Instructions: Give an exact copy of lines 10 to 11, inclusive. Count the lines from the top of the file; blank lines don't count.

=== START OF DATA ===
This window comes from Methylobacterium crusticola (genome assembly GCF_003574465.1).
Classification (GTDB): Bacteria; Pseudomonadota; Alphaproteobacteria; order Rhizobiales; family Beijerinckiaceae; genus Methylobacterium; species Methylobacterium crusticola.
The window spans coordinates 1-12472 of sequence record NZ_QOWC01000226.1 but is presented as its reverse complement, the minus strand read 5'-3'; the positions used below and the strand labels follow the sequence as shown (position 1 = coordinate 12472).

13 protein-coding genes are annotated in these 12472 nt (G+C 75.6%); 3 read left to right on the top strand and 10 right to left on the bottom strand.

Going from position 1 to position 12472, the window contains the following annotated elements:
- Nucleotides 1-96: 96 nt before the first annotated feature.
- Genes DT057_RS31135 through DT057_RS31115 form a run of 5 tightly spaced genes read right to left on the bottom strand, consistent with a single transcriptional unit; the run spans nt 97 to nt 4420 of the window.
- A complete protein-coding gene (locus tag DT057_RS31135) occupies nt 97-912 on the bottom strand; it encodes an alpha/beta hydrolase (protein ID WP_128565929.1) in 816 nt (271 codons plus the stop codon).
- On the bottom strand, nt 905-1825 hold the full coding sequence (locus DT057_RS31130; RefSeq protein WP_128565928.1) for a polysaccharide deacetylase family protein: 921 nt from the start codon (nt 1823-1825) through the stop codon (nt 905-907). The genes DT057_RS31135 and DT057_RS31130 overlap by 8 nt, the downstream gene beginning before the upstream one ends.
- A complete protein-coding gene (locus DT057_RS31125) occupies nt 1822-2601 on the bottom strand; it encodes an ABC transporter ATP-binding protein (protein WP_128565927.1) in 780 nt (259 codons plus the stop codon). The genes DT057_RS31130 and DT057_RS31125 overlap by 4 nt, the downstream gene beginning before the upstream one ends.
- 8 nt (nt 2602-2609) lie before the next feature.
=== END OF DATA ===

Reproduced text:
- A complete protein-coding gene (locus DT057_RS31125) occupies nt 1822-2601 on the bottom strand; it encodes an ABC transporter ATP-binding protein (protein WP_128565927.1) in 780 nt (259 codons plus the stop codon). The genes DT057_RS31130 and DT057_RS31125 overlap by 4 nt, the downstream gene beginning before the upstream one ends.
- 8 nt (nt 2602-2609) lie before the next feature.